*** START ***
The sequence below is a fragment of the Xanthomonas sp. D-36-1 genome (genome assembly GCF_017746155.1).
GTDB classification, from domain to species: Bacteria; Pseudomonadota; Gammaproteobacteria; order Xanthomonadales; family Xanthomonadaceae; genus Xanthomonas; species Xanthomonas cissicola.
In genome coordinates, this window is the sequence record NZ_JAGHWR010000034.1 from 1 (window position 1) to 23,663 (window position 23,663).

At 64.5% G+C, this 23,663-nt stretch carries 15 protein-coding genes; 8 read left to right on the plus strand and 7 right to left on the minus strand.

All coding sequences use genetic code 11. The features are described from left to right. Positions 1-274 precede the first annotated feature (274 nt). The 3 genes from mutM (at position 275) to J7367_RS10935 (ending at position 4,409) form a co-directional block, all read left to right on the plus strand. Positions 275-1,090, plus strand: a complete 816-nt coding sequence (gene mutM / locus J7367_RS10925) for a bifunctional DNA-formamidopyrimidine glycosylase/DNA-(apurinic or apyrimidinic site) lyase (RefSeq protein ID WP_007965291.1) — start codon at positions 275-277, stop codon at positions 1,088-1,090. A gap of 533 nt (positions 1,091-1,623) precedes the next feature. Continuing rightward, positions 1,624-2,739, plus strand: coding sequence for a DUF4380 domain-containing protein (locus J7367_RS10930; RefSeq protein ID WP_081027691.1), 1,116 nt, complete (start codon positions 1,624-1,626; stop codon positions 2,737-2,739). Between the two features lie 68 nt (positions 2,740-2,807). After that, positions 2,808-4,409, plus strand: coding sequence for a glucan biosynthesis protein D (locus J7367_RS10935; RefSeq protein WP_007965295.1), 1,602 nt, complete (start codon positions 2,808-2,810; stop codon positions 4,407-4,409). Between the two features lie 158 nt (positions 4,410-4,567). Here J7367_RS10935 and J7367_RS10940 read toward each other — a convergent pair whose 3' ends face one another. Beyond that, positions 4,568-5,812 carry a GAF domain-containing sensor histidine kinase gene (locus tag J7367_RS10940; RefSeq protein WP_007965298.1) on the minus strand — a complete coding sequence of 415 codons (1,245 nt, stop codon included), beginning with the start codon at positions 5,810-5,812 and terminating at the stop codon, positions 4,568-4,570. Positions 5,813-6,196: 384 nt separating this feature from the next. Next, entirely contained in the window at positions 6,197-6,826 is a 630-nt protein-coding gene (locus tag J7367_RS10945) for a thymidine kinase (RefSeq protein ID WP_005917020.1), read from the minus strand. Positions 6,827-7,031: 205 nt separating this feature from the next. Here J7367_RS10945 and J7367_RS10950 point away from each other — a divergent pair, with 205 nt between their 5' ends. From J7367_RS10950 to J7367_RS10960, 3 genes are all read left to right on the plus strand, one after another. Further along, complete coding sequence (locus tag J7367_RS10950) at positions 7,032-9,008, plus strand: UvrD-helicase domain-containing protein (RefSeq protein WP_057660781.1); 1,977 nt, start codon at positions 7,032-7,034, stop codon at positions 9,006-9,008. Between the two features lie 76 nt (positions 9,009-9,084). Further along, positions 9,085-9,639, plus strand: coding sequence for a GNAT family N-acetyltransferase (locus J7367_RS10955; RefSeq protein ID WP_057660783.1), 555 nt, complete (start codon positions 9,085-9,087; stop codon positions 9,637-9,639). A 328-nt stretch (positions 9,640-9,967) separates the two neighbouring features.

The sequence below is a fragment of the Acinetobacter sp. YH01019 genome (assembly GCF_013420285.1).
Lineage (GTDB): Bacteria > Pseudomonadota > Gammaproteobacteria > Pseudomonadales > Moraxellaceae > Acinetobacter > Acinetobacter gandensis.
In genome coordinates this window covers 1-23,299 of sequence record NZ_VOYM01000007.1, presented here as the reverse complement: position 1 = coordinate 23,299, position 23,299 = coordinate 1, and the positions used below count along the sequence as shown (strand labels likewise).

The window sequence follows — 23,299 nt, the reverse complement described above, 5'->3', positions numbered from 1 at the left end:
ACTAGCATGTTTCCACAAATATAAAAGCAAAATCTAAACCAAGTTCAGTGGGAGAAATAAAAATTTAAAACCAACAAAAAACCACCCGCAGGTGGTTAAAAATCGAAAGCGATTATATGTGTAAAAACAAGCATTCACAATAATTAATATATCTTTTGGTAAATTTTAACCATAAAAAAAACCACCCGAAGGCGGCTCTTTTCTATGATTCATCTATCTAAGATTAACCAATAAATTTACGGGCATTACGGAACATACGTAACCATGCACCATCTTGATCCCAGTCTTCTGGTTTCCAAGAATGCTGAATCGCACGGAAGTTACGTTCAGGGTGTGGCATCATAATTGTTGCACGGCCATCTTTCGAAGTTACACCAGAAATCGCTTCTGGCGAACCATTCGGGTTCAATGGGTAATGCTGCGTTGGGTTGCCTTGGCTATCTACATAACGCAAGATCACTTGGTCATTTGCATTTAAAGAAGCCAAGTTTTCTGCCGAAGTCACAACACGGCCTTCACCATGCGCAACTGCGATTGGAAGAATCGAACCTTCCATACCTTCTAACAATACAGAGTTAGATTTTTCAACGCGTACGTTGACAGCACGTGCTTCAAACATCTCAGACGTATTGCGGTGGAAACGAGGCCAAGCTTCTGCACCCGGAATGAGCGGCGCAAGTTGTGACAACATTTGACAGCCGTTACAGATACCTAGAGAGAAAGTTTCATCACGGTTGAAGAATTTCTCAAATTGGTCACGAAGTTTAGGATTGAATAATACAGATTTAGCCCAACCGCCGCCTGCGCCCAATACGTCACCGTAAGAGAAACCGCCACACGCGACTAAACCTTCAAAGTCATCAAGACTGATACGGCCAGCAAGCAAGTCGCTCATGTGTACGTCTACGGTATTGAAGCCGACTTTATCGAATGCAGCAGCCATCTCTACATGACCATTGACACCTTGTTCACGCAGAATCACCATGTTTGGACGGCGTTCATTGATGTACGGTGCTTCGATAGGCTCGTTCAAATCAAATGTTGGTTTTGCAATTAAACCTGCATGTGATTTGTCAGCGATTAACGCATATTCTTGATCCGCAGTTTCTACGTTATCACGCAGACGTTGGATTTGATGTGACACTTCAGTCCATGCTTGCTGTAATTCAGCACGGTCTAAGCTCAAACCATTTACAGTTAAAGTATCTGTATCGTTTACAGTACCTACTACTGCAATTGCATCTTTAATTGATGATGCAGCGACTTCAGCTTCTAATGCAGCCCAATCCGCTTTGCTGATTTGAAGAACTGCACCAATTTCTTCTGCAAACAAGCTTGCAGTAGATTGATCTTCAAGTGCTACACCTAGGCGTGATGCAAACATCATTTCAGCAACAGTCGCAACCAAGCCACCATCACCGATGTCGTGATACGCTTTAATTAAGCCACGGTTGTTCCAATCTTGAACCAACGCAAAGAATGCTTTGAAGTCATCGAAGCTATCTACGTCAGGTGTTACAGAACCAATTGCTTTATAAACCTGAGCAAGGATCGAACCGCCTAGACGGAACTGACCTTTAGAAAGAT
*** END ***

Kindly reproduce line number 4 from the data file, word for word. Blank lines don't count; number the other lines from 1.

At 64.5% G+C, this 23,663-nt stretch carries 15 protein-coding genes; 8 read left to right on the plus strand and 7 right to left on the minus strand.